'Tipu’s military movement created panic in Kochi also. The Dutch commander in charge of Nedungotta wrote to the Dutch Governor at Kochi about the possibility of breaching of the fort and the need to strengthen the defences to protect Kochi and Mattanchery. The Dutch Governor informs this to the Maharaja of Kochi. Accordingly the Maharaja sends his troupes to the Dutch Governor at Kochi with the instruction to protect Mattanchery, Cherlai and Judabhagom.'
    However,the Mysorean invasion of Kochi proper did not happen despite, the breaching of the Nedungotta. This is a translation of what V.V.K Valath has to say about Tipu’s military campaign in his book.
    p 88..' Tippu breached the ‘Nedungotta’ on April 15 th 1790, after six days of toil. They reached Parur after taking the forts of Kodungalloor-Kuriyappilli and Pallippuram. Parur and Alangad were easily taken. He placed his troupes in two directions and reached Aluva. The frightened populace fled and hid in the jungles of Kunnathunadu. His plan was to go south by crossing the Aluva river, to capture Travancore. '
    p89 ...................................Tipu stopped his military campaign at Aluva, on hearing that Seringapattanam was surrounded by the British and that a company of British soldiers under Colonel Hartley was heading towards Travancore to protect them from the Mysorean invasion.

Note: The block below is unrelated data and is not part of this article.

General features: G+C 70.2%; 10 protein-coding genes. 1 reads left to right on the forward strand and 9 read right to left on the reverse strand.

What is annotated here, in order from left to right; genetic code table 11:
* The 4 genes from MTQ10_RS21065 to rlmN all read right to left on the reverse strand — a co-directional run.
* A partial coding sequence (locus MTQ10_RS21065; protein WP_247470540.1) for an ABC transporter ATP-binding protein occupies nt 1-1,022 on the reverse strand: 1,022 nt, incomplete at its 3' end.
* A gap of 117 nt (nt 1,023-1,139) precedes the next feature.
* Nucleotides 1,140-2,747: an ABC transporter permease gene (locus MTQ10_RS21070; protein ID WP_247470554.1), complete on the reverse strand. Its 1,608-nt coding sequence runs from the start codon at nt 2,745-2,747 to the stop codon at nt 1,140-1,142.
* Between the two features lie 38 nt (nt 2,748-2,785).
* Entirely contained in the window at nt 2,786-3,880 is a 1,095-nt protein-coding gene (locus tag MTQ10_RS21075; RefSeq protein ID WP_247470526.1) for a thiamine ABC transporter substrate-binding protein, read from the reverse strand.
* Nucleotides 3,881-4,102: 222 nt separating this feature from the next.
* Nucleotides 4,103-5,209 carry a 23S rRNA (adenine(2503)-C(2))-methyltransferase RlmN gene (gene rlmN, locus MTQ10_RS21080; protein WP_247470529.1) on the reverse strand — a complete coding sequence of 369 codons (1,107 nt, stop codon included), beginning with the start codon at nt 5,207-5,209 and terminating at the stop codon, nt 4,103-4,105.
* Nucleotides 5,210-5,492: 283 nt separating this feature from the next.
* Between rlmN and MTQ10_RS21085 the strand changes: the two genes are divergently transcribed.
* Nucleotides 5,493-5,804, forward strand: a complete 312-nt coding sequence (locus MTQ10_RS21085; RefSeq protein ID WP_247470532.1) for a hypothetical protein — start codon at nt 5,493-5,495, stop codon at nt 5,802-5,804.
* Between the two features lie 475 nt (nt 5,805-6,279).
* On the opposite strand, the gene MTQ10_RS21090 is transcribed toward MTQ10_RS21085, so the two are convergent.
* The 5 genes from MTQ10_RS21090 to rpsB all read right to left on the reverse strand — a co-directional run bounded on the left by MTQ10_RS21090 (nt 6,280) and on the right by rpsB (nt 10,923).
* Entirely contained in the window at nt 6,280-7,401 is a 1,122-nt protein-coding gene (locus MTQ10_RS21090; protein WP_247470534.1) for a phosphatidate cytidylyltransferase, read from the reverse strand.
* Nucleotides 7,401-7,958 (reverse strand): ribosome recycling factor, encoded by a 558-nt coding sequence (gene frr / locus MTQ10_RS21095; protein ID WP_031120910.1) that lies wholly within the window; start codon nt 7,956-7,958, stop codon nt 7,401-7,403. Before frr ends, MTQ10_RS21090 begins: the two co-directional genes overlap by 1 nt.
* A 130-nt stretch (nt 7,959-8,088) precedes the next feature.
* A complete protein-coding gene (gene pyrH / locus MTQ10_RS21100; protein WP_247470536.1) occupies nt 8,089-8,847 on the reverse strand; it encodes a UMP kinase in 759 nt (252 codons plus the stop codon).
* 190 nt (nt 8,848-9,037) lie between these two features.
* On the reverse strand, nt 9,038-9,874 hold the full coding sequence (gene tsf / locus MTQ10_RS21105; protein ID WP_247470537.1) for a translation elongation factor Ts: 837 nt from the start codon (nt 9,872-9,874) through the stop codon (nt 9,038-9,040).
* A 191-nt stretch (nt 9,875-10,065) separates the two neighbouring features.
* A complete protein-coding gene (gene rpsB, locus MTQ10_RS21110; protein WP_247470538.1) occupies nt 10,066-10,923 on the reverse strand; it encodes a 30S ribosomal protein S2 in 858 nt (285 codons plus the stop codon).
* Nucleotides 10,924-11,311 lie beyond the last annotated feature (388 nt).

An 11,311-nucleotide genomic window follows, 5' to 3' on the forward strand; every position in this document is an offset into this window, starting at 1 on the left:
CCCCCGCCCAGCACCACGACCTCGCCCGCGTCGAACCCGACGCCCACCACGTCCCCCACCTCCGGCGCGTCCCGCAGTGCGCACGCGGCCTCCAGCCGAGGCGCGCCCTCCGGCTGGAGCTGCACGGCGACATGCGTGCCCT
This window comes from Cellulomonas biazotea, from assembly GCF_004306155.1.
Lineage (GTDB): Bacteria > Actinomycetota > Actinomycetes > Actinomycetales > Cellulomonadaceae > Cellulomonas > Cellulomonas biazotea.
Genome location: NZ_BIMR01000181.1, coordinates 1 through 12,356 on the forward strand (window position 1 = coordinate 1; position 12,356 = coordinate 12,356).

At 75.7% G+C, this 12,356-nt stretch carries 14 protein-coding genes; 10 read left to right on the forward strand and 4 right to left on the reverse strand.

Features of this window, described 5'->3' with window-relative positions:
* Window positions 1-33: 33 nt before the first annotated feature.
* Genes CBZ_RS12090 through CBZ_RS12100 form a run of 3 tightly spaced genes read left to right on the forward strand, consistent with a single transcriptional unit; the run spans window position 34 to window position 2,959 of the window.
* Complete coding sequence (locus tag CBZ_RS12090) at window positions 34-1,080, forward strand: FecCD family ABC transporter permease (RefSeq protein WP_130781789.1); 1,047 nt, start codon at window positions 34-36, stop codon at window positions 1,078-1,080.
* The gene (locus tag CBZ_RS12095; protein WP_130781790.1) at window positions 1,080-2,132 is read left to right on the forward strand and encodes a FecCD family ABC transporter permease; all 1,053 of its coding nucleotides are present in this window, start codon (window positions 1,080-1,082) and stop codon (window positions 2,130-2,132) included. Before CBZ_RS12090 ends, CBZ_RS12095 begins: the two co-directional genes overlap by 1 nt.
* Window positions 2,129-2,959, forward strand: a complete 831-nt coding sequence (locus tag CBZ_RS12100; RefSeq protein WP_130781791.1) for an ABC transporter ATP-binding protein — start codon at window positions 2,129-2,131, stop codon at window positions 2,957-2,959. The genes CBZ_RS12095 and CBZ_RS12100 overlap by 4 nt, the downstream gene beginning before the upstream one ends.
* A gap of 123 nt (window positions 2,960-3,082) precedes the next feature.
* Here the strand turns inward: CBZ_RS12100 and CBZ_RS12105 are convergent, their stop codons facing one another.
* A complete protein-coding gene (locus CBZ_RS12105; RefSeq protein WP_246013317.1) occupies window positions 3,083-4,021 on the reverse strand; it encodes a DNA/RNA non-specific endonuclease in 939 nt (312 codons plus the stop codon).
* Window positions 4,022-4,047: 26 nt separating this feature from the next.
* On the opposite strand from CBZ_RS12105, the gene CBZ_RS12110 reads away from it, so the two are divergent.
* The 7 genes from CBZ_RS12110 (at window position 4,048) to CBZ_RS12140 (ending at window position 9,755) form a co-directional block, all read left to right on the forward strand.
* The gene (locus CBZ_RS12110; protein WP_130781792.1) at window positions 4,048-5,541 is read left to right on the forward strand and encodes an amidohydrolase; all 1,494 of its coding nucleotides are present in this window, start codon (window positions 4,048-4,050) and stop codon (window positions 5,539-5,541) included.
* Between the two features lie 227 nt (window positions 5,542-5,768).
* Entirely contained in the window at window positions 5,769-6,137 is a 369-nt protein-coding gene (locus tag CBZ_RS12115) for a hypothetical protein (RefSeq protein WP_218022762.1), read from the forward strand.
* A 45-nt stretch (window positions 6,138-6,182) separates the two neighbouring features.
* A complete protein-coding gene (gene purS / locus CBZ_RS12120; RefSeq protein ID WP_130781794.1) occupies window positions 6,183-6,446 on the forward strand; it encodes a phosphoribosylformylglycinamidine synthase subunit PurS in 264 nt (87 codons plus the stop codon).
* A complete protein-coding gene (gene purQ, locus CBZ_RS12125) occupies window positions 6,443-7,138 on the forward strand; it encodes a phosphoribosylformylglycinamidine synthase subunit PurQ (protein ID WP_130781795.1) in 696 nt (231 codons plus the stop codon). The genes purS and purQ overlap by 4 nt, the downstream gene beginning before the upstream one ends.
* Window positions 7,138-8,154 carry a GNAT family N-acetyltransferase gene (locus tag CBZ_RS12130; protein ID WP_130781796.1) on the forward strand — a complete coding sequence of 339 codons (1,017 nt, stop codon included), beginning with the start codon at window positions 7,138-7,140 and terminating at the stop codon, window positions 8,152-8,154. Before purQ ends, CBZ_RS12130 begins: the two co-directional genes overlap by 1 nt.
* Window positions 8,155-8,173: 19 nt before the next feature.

Thus it is impossible that the destruction of the Kochangadi synagogue was brought about by Tipu, when his army never entered Kochi proper. It is also beyond commonsense that if at all Tipu’s army had entered Kochi why he and his troupes would destroy the Kochangadi synagogue alone, while leaving behind the other two synagogues and other Christian churches.

  2. "Judha Kunnu" which also called as "Palu Desham" is first hill from the Arabian sea shore in the middle of Kerala. Current name is Arthat. Even recent years during monsoon area below this hill get flooded, Soil found on the west and south west are made up of soil from sea. This sand was not used in construction because it contains seas salt. Geography support Arthat is the "Juda Kunnu". Majority christian in Kunnamkulam, Trichur,Angamaly has Christian area before Christianity got foot hold in Mid Travencore. Many land excavation produced " Nanagadi" from this hill similar to the Terracotta pots found in old Roman Garrison near Alexandria, Egypt. Which was filled with Malabar pepper. This connect the trade relationship between Rome and Arthat, Kerala.

  3. "Judha Kunnu" which also called as "Palu Desham" is first hill from the Arabian sea shore in the middle of Kerala. Current name is Arthat. Even recent years during monsoon area below this hill get flooded, Soil found on the west and south west are made up of soil from sea. This sand was not used in construction because it contains seas salt. Geography support Arthat is the "Juda Kunnu". Majority christian in Kunnamkulam, Trichur,Angamaly has Christian area before Christianity got foot hold in Mid Travencore. Many land excavation produced " Nanagadi" from this hill similar to the Terracotta pots found in old Roman Garrison near Alexandria, Egypt. Which was filled with Malabar pepper. This connect the trade relationship between Rome and Arthat, Kerala.

  4. This is one of the exciting place that you can visit during your tour of Kerala. The blog is showing you the wonderful time spend with the different place of Kerala. You can visit this exciting place easily during your tour.